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1.  Large Scale Analysis of Tumor Necrosis Factor Alpha Levels in Systemic Lupus Erythematosus 
Arthritis and rheumatism  2012;64(9):2947-2952.
Background
SLE disease manifestations are highly variable between patients, and the prevalence of individual clinical features differs significantly by ancestry. Serum tumor necrosis factor alpha (TNF-α) is elevated in some SLE patients, and may play a role in disease pathogenesis. We detected associations between serum TNF-α, clinical manifestations, autoantibodies, and serum IFN-α in a large multi-ancestral SLE cohort.
Methods
We studied serum TNF-α in 653 SLE patients, including 214 African-American, 298 European-Americans and 141 Hispanic-American subjects. TNF-α was measured using ELISA, and IFN-α was measured with a functional reporter cell assay. Stratified and multivariate analyses were used to detect associations in each ancestral background separately, with meta-analysis when appropriate.
Results
Serum TNF-α levels were significantly higher in SLE patients than in nonautoimmune controls (p<5.0×10−3 for each ancestral background). High serum TNF-α was positively correlated with high serum IFN-α when tested in the same sample across all ancestral backgrounds (meta-analysis OR=1.8, p=1.2×10−3). While serum TNF-α levels alone did not differ significantly between SLE patients of different ancestral backgrounds, the proportion of patients with concurrently high TNF-α and high IFN-α was highest in African-Americans and lowest in European-Americans (p=5.0×10−3). Serum TNF-α was not associated with autoantibodies, clinical criteria for the diagnosis of SLE, or age at time of sample.
Conclusions
Serum TNF-α levels are high in many SLE patients, and we observed a positive correlation between serum TNF-α and IFN-α. These data support a role for TNF-α in SLE pathogenesis across all ancestral backgrounds, and suggest important cytokine subgroups within the disease.
doi:10.1002/art.34483
PMCID: PMC3396783  PMID: 22488302
systemic lupus erythematosus; tumor necrosis factor alpha; autoantibodies, ancestry
2.  Network Analysis of Associations between Serum Interferon Alpha Activity, Autoantibodies, and Clinical Features in Systemic Lupus Erythematosus 
Arthritis and rheumatism  2011;63(4):1044-1053.
Background
Interferon-alpha (IFN-α) is a primary pathogenic factor in systemic lupus erythematosus (SLE), and high IFN-α levels may be associated with particular clinical manifestations. The prevalence of individual clinical and serologic features differs significantly by ancestry. We used multivariate and network analyses to detect associations between clinical and serologic disease manifestations and serum IFN-α activity in a large diverse SLE cohort.
Methods
1089 SLE patients were studied (387 African-American, 186 Hispanic-American, and 516 European-American). Presence or absence of ACR clinical criteria for SLE, autoantibodies, and serum IFN-α activity data were analyzed in univariate and multivariate models. Iterative multivariate logistic regression was performed in each background separately to establish the network of associations between variables that were independently significant following Bonferroni correction.
Results
In all ancestral backgrounds, high IFN-α activity was associated with anti-Ro and anti-dsDNA antibodies (p-values 4.6×10−18 and 2.9 × 10−16 respectively). Younger age, non-European ancestry, and anti-RNP were also independently associated with increased serum IFN-α activity (p≤6.7×10−4). We found 14 unique associations between variables in network analysis, and only 7 of these associations were shared by more than one ancestral background. Associations between clinical criteria were different in different ancestral backgrounds, while autoantibody-IFN-α relationships were similar across backgrounds. IFN-α activity and autoantibodies were not associated with ACR clinical features in multivariate models.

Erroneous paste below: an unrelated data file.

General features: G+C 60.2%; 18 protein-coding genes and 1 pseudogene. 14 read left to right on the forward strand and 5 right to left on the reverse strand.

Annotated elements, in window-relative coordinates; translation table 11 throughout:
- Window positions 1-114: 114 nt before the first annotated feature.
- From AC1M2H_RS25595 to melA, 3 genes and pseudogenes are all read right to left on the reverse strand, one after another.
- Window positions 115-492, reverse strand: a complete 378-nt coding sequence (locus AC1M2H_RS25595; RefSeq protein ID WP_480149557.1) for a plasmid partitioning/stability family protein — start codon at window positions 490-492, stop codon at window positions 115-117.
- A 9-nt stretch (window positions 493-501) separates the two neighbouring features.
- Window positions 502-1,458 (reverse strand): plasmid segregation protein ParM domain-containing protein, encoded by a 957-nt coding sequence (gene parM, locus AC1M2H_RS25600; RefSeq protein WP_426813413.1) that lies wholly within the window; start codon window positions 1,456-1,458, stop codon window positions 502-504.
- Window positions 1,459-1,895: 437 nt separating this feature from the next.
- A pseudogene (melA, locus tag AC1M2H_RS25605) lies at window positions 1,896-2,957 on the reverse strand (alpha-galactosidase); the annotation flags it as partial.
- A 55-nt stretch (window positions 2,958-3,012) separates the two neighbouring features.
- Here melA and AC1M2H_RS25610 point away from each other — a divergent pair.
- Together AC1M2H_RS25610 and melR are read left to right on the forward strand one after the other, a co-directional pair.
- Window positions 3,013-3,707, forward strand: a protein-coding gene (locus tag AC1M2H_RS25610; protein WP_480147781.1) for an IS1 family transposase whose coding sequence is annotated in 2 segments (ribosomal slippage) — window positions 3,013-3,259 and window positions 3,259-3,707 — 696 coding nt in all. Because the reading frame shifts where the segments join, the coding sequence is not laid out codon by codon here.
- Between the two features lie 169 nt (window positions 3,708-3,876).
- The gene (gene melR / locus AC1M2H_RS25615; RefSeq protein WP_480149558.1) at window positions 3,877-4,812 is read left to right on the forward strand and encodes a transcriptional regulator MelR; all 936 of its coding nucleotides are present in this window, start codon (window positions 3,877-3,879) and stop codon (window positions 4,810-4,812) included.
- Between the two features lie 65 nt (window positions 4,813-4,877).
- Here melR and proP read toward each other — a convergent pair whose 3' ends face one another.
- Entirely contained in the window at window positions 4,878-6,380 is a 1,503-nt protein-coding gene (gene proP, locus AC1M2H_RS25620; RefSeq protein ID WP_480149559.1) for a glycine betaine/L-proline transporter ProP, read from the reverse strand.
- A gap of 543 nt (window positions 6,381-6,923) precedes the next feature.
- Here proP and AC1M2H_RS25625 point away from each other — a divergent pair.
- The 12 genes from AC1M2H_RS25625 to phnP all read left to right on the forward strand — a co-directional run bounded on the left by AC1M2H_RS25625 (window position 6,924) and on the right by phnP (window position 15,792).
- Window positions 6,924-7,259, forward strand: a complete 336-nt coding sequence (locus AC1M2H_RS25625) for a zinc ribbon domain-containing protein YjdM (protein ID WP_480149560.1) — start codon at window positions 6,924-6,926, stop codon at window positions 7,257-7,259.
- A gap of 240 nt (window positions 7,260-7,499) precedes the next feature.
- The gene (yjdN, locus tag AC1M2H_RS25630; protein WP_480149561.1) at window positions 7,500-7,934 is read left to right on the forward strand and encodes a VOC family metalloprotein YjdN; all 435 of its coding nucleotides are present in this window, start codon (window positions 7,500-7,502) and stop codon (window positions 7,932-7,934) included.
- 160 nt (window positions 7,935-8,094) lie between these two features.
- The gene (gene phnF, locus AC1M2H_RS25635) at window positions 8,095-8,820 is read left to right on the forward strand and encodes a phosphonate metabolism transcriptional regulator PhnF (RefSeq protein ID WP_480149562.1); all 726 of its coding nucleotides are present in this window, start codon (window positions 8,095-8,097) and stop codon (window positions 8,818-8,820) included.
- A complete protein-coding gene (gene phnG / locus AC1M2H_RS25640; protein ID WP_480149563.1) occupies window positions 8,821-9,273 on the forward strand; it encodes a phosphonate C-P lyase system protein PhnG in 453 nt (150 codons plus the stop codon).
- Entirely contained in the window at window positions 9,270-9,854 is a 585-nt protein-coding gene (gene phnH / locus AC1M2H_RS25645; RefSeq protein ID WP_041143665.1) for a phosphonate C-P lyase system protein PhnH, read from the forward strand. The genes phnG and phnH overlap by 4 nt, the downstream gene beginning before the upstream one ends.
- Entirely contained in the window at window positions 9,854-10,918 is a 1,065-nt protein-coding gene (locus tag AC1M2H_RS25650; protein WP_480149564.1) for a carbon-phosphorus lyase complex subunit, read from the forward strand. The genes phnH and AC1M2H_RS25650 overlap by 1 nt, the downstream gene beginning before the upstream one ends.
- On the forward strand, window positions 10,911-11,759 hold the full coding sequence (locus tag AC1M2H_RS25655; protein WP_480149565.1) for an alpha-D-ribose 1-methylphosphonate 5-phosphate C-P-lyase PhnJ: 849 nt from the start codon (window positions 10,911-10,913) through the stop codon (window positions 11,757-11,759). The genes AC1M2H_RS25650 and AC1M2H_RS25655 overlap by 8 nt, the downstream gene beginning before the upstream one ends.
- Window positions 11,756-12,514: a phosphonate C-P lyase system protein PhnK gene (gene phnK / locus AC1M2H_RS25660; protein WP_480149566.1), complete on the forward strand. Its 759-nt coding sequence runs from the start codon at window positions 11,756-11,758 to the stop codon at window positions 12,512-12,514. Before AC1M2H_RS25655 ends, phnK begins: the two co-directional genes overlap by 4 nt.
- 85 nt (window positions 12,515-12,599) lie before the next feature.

Conclusions
Serum IFN-α activity was strongly and consistently associated with autoantibodies, and not independently associated with clinical features in SLE. IFN-α may be more relevant to humoral tolerance and initial pathogenesis than later clinical disease manifestations.
doi:10.1002/art.30187
PMCID: PMC3068224  PMID: 21162028
systemic lupus erythematosus; interferon alpha; autoantibodies; ancestry
3.  The Unexplained Female Predominance of Systemic Lupus Erythematosus: Clues from Genetic and Cytokine Studies 
Despite recent progress in the understanding of systemic lupus erythematosus (SLE), the striking 9:1 female to male ratio of disease incidence remains largely unexplained. In addition, peak SLE incidence rates occur during the early reproductive years in women. Studies which illuminate potential causes underlying this sex difference and characteristic onset during the reproductive years have the potential to fundamentally advance our understanding of disease pathogenesis in SLE. Similarly, progress in this area will likely inform human reproductive immunology. Studies of sex hormone function in the immune system are of obvious importance; however, it seems likely that many other types of sex-related genetic and immunological differences will contribute to SLE. In this review, we will focus on recent work in sex-related differences in cytokine pathways and genetics of these pathways as they relate to SLE pathogenesis. It seems quite possible that many of these sex-related differences could be important to reproductive fitness, which may explain the conservation of these immune system features and the observed female predominance of SLE.
doi:10.1007/s12016-009-8192-4
PMCID: PMC2891868  PMID: 20063186
Systemic lupus erythematosus; Sex; Cytokines; Genetics; X chromosome; Interferon alpha

Results 1-3 (3)